We also ask the compañeroas of the Sixth to create, in line with their calendars, geographies, and abilities, the spaces and conditions for the Arts and their irreverent challenge to imagine other worlds, in order to celebrate humanity, its pains, its joys, and its struggles. Because that and only that is the objective of Comparte.
We Zapatistas will be in our places, attentive to what happens, to what is said and what is not said. We will continue to look with hope and respect at each and every resistance that arises in the face of the predatory machine.
For now we will put away our musical instruments, our paintings, our theater and cinematic scripts, our clothes for dancing, our poetry, our riddles (yes, there was a section for riddles), our sculptures and everything that, thinking of you all, we prepared to share.
We will put this all away for now, but, as Zapatistas, we won’t rest.
From the mountains of the Mexican Southeast.
Subcomandante Insurgente Moises
Subcomandante Insurgente Galeano
Mexico, July 2016
From the notebook of the Cat-Dog:
What a way to irritate and polarize a whole country! Who advises them? The same people who told them they would win in the state elections, that Brexit wouldn’t happen and that, once the vote was in, the impact would be minor, that the machine works so well it practically purrs? Or the businessmen hidden behind the “Mexicanos Primero”[ii] campaign? Well, if these are the minds that made the education reform, there you have an example of their great capacity for “analysis.” Did they tell them that Oaxaca was a kind of cheese? That Chiapas is the name of the ranch belonging to the Velascos, the Sabines, the Albores? That Guerrero’s border is the Sol highway and the hotel zones? That what must be protected in Michoacán is the Monarch butterfly? That nothing is happening in Nuevo Leon? That Tabasco is an Eden? That the health workers are going to be quiet and put up with anything? That the entire Nation is going to limit itself to venting via clever hashtags? Well, it turns out that they are getting lessons on national geography: Oaxaca’s last name is “indomitable”; Chiapas is the cradle of the EZLN, where the twenty-first century came early, where the end of the world was announced (the end of their world), and where culture, science, and art shout out what the media silences; Guerrero (and the entire country) are named Ayotzinapa; in Michoacán there is a place called Cherán and another called Ostula, and in all of the cardinal points there is a below that doesn’t give up, that doesn’t give in, and that doesn’t sell out. If the education reform isn’t modified, they should at least modify their advisors. Ah, and tell them at “Mexicanos Primero” that reality already evaluated them: they flunked.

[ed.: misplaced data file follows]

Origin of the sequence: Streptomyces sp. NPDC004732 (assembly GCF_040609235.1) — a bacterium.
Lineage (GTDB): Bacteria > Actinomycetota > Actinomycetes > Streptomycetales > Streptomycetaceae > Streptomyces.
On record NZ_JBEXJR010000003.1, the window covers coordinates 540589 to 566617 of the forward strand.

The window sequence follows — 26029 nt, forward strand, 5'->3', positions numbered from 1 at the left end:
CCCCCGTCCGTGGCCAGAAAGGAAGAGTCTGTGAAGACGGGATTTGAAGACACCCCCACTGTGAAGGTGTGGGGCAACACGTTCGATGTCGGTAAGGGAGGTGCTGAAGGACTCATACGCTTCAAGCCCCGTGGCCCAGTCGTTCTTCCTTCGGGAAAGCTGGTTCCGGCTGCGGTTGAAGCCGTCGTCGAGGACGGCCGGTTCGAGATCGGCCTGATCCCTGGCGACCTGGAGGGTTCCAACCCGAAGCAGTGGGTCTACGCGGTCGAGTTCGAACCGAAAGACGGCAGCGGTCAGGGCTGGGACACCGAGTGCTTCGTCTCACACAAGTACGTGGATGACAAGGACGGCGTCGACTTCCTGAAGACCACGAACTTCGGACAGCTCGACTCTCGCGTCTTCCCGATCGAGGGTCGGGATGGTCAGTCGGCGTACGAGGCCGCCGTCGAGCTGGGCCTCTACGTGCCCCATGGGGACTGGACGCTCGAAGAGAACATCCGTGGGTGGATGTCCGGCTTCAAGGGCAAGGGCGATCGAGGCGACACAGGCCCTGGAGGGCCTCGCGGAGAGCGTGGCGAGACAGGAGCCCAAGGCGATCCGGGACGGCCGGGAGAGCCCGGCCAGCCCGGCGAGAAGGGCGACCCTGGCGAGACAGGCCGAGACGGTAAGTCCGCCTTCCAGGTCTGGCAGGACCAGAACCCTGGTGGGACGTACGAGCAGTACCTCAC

[i] The “Angel of Independence,” a landmark statue on the thoroughfare Paseo de la Reforma in Mexico City, built in 1910 to commemorate the centennial of the beginning of Mexico’s War of Independence.
[ii] “Mexicanos Primero” is a corporate education reform lobby that backed the education reform mandating a standardized system of test-based hiring and teacher evaluation, among other things.